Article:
An Example Test Harness for Library Fuzzing
To better facilitate an actual example, we first created a library (DLL) with a vulnerable function. We used Microsoft Visual Studio 2017 to put a function called “VulnFunction” inside a DLL that will cause a stack overflow in the dangerous “strcpy” API call if input of over 1000 chars is passed in (yes, it’s a trivial bug, but don’t get hung up on that, this is all about demonstrating a harness – the general process works for many cases).
Since we can’t directly run the Microsoft Security Risk Detection fuzzer suite against a DLL, we next create our “test harness.” Again, we used Microsoft Visual 2017 and developed a basic program that accepts a file path via the command line, reads the contents of the file safely into the heap, then passes the contents of that file (now stored temporary in the heap) into “VulnFunction” that we created above. We had to add the library we wanted to fuzz, in this case “VulnDll” as a reference to our “test harness” project. This allows us to successfully take input from a file, which Microsoft Security Risk Detection can create during each fuzzing iteration, and then pass that input to the DLL function we want to fuzz. This basic “test harness” for library fuzzing is shown below.
Finally, we feed this “test harness” and vulnerable DLL to the Microsoft Security Risk Detection fuzzing suite and observe what happens. Now that we have done the hard work of building a “test harness,” Microsoft has made the process of getting their fuzzer running on our target application pretty easy. Basically, the target application and some seed inputs are all uploaded to a Virtual Machine. This process is documented by Microsoft. After starting our job and letting it run for a couple hours, the following was observed. As can be seen below, the fuzzer has a result.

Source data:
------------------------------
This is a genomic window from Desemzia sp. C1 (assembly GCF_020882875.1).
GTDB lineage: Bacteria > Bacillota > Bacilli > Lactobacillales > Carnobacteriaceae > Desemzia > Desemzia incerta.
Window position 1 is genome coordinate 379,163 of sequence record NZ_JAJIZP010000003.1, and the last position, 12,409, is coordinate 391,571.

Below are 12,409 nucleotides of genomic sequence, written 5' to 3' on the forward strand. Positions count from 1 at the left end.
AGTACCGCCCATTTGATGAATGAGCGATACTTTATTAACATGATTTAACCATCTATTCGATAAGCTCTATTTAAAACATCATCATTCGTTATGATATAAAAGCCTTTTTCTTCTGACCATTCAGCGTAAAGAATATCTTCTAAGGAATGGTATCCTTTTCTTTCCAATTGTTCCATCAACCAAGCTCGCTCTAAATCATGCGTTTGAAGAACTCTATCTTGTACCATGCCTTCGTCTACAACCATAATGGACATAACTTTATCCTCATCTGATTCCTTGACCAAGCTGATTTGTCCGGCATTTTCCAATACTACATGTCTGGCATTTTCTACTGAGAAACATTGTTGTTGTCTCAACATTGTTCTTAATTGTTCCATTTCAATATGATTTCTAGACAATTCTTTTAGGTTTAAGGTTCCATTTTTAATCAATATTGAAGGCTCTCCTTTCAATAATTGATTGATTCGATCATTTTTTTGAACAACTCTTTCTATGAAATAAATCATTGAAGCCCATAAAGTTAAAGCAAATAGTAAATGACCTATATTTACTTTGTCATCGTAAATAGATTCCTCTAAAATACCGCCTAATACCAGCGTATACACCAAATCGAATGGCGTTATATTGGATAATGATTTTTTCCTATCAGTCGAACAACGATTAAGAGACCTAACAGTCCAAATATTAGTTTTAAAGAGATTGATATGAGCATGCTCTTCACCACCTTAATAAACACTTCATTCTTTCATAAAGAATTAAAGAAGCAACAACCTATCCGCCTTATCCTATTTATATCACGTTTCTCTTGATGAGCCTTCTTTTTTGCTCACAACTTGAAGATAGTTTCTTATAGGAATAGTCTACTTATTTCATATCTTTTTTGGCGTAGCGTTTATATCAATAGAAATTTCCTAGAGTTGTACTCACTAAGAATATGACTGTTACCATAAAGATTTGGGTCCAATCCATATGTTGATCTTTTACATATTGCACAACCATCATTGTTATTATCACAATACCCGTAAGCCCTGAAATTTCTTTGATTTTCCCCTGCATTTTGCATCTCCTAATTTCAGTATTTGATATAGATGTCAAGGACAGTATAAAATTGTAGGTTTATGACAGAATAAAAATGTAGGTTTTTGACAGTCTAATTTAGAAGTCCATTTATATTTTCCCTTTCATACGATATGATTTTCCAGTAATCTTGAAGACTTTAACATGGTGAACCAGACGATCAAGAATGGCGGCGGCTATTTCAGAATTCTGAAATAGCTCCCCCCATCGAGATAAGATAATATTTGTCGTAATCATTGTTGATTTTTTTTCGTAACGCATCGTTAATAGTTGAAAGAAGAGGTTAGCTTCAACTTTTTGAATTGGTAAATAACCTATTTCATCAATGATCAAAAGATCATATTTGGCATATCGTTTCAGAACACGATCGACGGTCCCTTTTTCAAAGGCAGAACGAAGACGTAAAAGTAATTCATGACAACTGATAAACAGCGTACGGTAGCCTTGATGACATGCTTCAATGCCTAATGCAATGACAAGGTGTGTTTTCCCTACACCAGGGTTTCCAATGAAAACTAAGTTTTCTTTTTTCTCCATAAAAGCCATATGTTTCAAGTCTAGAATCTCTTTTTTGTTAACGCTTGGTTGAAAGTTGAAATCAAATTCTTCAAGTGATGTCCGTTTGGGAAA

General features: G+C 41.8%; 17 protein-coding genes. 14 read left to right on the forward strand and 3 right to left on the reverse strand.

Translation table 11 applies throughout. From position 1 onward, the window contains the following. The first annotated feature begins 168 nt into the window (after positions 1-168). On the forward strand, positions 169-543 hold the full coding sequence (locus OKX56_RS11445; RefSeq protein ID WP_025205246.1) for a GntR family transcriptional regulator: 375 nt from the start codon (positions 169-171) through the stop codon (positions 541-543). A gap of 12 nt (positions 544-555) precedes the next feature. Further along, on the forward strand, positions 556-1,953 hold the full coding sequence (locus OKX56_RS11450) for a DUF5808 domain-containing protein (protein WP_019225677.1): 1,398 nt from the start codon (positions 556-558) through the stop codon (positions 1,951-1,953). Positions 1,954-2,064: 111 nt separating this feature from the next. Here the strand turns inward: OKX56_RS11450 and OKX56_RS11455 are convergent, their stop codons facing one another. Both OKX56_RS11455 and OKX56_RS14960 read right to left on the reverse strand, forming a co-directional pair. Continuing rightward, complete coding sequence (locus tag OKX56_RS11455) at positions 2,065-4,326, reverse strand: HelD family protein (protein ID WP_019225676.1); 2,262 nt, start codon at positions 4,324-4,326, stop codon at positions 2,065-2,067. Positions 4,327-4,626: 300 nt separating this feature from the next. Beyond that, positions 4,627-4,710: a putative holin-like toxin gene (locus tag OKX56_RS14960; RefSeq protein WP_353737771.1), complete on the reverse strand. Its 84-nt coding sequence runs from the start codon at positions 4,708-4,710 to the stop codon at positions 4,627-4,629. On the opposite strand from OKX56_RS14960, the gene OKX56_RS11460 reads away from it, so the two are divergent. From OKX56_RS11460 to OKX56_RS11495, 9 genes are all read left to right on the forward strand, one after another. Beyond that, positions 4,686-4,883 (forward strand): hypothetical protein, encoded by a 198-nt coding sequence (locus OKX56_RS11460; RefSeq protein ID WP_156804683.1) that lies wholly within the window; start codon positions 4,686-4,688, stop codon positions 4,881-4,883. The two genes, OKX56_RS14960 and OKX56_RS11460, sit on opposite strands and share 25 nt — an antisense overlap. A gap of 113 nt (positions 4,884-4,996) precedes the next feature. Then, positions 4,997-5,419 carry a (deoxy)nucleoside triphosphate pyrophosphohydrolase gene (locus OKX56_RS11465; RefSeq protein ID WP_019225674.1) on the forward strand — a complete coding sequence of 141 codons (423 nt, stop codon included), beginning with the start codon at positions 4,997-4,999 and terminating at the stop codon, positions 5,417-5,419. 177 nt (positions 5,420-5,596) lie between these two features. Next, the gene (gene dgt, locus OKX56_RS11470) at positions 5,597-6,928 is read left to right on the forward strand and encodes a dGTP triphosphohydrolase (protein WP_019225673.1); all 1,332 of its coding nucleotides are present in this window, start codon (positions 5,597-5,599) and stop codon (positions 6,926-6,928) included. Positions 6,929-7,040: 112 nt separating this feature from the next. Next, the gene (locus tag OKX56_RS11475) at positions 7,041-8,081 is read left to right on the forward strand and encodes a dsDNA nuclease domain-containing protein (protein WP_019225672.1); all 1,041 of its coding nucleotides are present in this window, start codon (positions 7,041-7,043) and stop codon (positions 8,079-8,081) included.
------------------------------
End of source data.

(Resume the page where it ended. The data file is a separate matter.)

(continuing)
After opening the “VDA Test Harness” job, we observed that an exception was encountered. All the debug details and the actual fuzzing input that caused the exception are downloadable. Next, we clicked on the “Logs” tab to view more detailed output from Windbg.
After looking through the debugger logs below, we observed that an “Access violation” error occurred, and the specific location was in the target DLL inside “VulnFunction,” which is where we placed the stack overflow vulnerability.
In summary, Microsoft Security Risk Detection is an awesome fuzzing suite built on years of research at Microsoft and it is now available to third-parties. While the fuzzing suite is built to work best with file fuzzing, anyone can quickly develop their own “test harness” that allows the ability to fuzz libraries. This concept can be taken further to even fuzz network communication. VDA Labs is the MSRD consulting partner. So if you need training on using MSRD in CI/CD, help with a harness, or you just plain want us to do the fuzzing for you — we’d be happy to help. Stay tuned for upcoming blogs about additional things we are doing with Microsoft Security Risk Detection. For example, we’ve had a sneak preview of the awesome new web scanning tool Microsoft is building into this platform, to complete the dynamic testing picture. More to come! 🙂